March 27, 2017

8 Common Things That Parents of Successful Children Possess

8 Common Things That Parents of Successful Children Possess

Every parent around the globe wants their children to achieve and acquire the supreme and to turn into successful individuals. Psychology research has pointed to a handful of factors for raising successful children. While most of it depends on the parents, here are few common factors that parents of successful kids share:

1. Share healthy relationships with each other:

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Children in nonconflictual single-parent families fare better than children in conflictual two-parent families, according to some studies. The conflict between parents prior to divorce also affects children negatively, while post-divorce conflict has a strong influence on children’s adjustment.

Another study found that 20-somethings who experienced divorce of their parents as children still report pain and distress over their parent’s divorce 10 years later. Young people who reported high conflict between their parents were far more likely to have feelings of loss and regret.

2.Possess higher socio-economic status:

The achievement gap between high- and low-income families is roughly 30% to 40% larger among children born in 2001 than among those born 25 years earlier, according to Stanford University researcher Sean Reardon. The higher the income for the parents, the higher the SAT scores for the kids.

3.Achieve higher levels of education:

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According to a study conducted in 2014 by psychologist Sandra Tang,mothers who finished high school or college were more likely to raise kids that did the same.

Parents’ educational level when the child was 8 years old significantly predicted educational and occupational success for the child 40 years later.

 

 

4. Possess high expectations:

Based on a data from a national survey of 6,600 children born in 2001, University of California at Los Angeles professor Neal Halfon and his colleagues discovered that the expectations parents hold for their kids have a huge effect on attainment.

5. They experience less stress:

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The number of hours that moms spend with kids between ages 3 and 11 does little to predict the child’s behavior, well-being, or achievement.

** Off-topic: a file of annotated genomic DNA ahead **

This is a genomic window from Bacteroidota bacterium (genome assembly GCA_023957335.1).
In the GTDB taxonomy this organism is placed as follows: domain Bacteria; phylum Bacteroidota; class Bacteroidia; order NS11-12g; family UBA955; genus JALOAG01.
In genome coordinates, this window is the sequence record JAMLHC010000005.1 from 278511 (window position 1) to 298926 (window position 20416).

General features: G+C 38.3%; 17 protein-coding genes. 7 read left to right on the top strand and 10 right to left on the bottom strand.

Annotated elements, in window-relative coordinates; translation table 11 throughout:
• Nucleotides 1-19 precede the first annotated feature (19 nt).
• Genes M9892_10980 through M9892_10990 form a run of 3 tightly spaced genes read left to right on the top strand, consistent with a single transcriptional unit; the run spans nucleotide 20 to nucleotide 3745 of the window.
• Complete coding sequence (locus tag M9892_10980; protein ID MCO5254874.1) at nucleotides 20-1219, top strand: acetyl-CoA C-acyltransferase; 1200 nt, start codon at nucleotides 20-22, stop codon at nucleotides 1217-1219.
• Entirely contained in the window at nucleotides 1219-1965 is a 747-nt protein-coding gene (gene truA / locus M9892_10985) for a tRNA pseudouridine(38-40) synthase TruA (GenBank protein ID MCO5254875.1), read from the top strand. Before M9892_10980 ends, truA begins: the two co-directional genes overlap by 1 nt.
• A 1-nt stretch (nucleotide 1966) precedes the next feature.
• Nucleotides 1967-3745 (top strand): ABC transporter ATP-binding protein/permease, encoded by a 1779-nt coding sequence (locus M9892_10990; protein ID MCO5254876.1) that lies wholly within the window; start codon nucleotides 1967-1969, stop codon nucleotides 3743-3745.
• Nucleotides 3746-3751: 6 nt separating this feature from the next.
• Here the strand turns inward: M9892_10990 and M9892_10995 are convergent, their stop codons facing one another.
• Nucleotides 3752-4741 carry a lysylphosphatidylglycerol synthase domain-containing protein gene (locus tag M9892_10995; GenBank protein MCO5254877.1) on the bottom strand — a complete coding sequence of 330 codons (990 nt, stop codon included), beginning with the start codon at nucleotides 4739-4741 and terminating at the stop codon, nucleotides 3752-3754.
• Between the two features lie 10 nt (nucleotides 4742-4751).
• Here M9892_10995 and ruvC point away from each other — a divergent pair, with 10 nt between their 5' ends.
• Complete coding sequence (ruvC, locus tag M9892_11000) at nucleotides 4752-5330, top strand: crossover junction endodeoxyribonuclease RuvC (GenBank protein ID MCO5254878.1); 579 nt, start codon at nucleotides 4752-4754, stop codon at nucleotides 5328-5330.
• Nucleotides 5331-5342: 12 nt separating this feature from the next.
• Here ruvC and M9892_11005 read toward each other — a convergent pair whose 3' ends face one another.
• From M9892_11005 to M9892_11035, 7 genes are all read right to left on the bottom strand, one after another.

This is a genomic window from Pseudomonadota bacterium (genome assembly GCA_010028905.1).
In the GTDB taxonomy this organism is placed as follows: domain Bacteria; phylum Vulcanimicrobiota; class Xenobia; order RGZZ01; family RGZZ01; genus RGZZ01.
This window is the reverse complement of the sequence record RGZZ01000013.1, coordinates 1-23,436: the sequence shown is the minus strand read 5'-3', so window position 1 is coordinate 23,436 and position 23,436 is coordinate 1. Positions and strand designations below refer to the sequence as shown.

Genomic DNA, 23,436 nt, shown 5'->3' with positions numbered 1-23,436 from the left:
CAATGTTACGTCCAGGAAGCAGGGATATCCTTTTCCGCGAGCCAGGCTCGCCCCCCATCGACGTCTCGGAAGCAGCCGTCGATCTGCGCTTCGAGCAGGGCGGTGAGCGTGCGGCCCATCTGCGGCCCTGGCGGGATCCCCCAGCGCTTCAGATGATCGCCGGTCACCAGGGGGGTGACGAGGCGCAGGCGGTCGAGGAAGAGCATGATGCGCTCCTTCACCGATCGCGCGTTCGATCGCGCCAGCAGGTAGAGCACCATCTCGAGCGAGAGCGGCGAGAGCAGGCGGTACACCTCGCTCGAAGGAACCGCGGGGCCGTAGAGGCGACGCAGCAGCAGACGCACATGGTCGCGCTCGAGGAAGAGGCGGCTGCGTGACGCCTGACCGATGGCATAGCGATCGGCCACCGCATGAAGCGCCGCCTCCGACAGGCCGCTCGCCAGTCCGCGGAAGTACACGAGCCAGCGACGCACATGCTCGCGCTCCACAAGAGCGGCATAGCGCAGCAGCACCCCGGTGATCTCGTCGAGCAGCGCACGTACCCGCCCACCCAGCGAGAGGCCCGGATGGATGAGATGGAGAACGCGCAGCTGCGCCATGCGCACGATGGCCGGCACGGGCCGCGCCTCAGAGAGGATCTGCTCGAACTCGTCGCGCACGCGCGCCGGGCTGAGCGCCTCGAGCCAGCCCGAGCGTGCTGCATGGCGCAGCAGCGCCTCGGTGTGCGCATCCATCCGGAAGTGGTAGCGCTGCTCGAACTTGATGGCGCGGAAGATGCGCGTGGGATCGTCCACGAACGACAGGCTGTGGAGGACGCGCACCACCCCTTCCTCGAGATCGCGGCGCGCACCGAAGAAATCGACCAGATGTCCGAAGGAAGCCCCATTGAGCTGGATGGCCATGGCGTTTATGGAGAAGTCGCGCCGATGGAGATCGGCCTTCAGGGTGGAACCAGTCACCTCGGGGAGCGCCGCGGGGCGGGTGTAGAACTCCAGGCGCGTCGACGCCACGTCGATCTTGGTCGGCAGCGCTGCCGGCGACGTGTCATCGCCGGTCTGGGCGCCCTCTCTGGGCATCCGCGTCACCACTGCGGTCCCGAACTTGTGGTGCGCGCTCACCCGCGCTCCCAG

Mothers’ stress, especially when mothers are stressed because of the juggling with work and trying to find time with kids, that may actually be affecting their kids poorly, said study co-author and Bowling Green State University sociologist Kei Nomaguchi.

6.Value effort over avoiding failure:

A ‘fixed mindset’ assumes that our character, intelligence, and creative ability are static givens that we can’t change in any meaningful way, and success is the affirmation of that inherent intelligence. A ‘growth mindset’,on the other hand, thrives on challenge and sees failure not as evidence of un-intelligence but as a heartening springboard for growth and for stretching our existing abilities.

If kids are told that they aced a test because of their innate intelligence, that creates a ‘fixed’ mindset. If they succeeded because of effort, that teaches a ‘growth’ mindset.

7.Parenting styles:’Authoritative’ rather than ‘authoritarian/ ‘permissive’:

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When permissive,the parent tries to be nonpunitive and accepting of the child, whereas being authoritarian, the parent tries to shape and control the child based on a set standard of conduct.

The parent tries to direct the child rationally while adopting authoritative parenting style.

 

 

8. Teach kids social skills:

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Socially competent children who could cooperate with their peers without prompting, be helpful to others, understand their feelings, and resolve problems on their own, were far more likely to earn a college degree and have a full-time job by age 25 than those with limited social skills, according to a 20-year study.

Developing social and emotional skills helps to prepare them for a healthy future.

 

 

 

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